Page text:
Elena Greene grew up reading anything she could lay her hands on, including her mother's Georgette Heyer novels. She also enjoyed writing but decided to pursue a more practical career in software engineering. Fate intervened when she was sent on a three year international assignment to England, where she was inspired to start writing romances set in the Regency. Her books have won the National Readers' Choice Award, the Desert Rose Golden Quill and the Colorado Romance Writers' Award of Excellence. Her Super Regency, LADY DEARING'S MASQUERADE, won RT Book Club's award for Best Regency Romance of 2005 and made the Kindle Top 100 list in 2011. When not writing, Elena enjoys swimming, cooking, meditation, playing the piano, volunteer work and craft projects. She lives in upstate New York with her two daughters and more yarn, wire and beads than she would like to admit.
This entry was posted in Uncategorized and tagged , , . Bookmark the permalink.

9 Responses to A Sharpe dressed man

  1. Erastes says:

    Oh beautifully turned out, please – but not too far over the top. There was a fashion for dandy-ism and I think some men took it a bit too far.

    Although saying that, the MC in Heyer’s “Black Sheep” is a rather scruffy reprobate and wears riding boots to visit in and causes scandal for it, and I rather had the hots for him, but it was probably his attitude rather than his clothes.

    And he’d HAD to be clean, too, I’m afraid. There were showers, even then – and as much as I’d have loved to follow Sharpe around the peninsula, I bet he was rather on the whiffy side.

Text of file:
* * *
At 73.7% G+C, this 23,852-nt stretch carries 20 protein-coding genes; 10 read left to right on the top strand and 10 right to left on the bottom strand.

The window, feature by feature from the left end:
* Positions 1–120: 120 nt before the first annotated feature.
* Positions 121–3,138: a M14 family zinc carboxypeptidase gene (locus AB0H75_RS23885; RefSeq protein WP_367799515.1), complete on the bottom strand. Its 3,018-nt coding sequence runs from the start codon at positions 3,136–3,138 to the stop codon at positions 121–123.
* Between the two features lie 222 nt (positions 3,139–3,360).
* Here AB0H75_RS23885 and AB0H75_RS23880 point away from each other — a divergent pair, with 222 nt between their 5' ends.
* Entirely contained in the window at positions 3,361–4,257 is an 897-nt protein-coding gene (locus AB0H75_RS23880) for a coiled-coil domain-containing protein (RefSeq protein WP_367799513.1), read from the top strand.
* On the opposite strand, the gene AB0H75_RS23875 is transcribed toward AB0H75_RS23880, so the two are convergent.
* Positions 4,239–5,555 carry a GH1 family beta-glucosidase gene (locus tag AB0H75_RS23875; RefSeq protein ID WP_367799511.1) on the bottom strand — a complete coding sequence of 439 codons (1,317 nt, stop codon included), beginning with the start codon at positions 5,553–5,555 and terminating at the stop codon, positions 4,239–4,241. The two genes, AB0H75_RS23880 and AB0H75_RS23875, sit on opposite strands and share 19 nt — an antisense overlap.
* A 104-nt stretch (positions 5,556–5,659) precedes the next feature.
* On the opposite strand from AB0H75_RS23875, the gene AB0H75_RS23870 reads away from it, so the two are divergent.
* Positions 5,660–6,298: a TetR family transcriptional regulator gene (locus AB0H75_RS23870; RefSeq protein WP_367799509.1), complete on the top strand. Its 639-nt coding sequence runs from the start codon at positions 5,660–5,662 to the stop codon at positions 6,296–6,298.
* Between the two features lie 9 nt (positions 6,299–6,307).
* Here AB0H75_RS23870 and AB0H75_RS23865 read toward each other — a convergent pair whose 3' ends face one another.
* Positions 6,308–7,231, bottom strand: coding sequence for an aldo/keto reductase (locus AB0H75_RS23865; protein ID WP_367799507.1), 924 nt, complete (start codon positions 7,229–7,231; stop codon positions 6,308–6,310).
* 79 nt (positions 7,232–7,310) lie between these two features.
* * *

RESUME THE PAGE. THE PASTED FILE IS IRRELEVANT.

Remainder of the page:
2. Diane Gaston says:

    Hmmm, I like a man who doesn’t fuss over his clothes but who still turns the eye of every woman and man in a room.

    And like Mrs. Bennett, I’ve always fancied a man in uniform.

  3. Do you prefer your Regency heroes nattily turned out or on the rugged side?

    One of the things I like about Wellington is that he liked to dress well *AND* was a tough campaigner, a bruising rider, and all those other lovely masculine things. (Not to mention a brilliant general, of course!)

  4. Cara King says:

    Erastes, I love the hero in Black Sheep too!!! Oddly enough, I was talking about him to my dh just yesterday… 🙂

    I do like careless, scruffy heroes, but I also like dandy heroes. Oddly enough, I prefer my dandy heroes to be very dandy — Scarlet Pimpernel, etc — but was never as interested in one strain of the Heyer “Corinthian” type, the kind where they’re very into boxing and horses and all that, but also must be perfectly dressed. I guess it’s just all or nothing for me… 🙂


  5. Elena, I hope the 92nd survived that Battle of Vitoria with their family jewels intact from all those thorns and briars.

  6. Um, I haven’t met a hero, I haven’t liked. Bring ’em all on.

  7. Elena Greene says:

    Oh, I loved Miles om BLACK SHEEP too! I think his negligent dress was part and parcel with his attitude.

    Elena, I hope the 92nd survived that Battle of Vitoria with their family jewels intact from all those thorns and briars.

    I wondered about that, too. I mean did they dress then as they do now? Brett-James doesn’t say!

  8. doglady says:

    Ouch on the briars and brambles in a kilt! Who volunteered to do a jewel check??

    Put me on the list of Miles in Black Sheep lovers! Loved that character and I think his dress was a reflection of his character.

    I think that is my preference, let the mode of dress reflect the character and if the two are congruous I don’t have a problem with it.

  9. Santa says:

    Elena, you took my breath away! Well, not you precisely, but Sean looks so HAWT! I’d follow his drum any day of the week.

Comments are closed.